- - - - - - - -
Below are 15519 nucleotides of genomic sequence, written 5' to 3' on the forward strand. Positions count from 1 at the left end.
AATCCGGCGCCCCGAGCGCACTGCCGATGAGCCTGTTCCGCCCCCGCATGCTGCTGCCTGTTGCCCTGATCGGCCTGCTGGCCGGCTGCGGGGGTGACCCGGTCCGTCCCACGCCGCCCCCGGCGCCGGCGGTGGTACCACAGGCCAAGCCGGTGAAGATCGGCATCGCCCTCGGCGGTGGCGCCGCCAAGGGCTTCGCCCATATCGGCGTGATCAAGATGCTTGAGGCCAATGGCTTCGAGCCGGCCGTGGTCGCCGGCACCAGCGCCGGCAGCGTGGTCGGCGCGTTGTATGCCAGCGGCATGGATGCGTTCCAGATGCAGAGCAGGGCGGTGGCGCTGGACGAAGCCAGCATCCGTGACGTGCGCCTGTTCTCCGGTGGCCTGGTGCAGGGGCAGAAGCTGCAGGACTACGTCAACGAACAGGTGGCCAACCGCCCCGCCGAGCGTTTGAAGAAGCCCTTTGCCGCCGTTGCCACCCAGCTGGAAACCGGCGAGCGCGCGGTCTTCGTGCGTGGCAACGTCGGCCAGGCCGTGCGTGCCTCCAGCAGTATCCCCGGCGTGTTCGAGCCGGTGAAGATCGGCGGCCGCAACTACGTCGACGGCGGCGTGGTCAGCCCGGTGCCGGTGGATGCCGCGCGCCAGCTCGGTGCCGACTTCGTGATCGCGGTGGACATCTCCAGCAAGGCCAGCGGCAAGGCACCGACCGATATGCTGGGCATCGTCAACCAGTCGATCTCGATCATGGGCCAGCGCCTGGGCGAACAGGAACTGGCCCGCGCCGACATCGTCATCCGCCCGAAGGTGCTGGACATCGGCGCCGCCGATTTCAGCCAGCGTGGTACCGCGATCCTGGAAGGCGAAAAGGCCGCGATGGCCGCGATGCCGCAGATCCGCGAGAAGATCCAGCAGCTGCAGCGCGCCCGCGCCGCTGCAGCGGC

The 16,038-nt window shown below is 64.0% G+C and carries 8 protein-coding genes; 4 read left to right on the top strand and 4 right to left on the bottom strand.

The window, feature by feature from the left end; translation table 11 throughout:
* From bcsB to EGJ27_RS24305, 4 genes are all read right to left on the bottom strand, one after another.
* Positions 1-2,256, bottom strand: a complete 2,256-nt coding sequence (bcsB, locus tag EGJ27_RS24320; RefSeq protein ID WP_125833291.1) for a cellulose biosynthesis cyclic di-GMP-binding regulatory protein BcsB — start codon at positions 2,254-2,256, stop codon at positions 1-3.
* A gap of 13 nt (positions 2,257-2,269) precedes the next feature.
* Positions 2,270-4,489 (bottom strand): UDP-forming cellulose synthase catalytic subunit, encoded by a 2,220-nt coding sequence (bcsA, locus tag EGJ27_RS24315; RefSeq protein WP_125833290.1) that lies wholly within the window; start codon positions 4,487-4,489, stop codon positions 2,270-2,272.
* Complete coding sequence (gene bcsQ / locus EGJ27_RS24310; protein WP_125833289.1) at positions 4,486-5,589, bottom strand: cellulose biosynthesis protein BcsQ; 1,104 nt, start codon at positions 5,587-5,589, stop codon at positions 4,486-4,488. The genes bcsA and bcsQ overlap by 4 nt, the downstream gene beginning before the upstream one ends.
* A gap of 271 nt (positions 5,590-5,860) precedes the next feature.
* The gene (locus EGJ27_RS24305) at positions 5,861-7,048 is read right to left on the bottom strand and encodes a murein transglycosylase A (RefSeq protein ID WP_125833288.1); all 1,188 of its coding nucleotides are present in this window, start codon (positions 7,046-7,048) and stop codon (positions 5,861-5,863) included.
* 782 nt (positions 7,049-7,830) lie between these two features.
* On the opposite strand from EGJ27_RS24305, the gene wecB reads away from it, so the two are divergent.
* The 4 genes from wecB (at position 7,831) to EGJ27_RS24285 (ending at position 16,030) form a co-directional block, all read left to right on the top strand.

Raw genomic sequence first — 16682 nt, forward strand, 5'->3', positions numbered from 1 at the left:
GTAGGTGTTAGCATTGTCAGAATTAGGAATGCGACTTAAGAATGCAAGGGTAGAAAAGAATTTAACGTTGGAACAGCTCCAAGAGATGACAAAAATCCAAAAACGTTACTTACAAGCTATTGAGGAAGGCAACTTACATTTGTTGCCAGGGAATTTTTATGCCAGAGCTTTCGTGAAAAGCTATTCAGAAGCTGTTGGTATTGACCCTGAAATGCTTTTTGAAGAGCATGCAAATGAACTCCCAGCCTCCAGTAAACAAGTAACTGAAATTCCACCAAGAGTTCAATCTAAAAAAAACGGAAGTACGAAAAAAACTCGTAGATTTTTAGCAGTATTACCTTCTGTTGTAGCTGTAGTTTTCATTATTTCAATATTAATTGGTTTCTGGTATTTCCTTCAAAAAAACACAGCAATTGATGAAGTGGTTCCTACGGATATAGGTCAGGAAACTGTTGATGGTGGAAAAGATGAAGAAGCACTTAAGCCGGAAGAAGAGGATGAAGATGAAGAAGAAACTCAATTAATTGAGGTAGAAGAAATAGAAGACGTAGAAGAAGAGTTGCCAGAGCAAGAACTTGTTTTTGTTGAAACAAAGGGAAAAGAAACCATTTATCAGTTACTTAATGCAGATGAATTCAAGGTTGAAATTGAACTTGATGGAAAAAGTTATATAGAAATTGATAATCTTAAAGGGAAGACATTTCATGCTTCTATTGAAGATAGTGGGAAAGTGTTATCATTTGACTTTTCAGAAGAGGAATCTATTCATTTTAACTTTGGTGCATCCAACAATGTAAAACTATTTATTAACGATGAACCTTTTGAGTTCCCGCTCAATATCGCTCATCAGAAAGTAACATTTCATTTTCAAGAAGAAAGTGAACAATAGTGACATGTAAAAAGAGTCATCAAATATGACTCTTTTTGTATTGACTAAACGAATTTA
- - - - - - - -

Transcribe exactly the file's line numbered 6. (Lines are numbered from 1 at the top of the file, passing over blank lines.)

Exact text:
* Positions 1-2,256, bottom strand: a complete 2,256-nt coding sequence (bcsB, locus tag EGJ27_RS24320; RefSeq protein ID WP_125833291.1) for a cellulose biosynthesis cyclic di-GMP-binding regulatory protein BcsB — start codon at positions 2,254-2,256, stop codon at positions 1-3.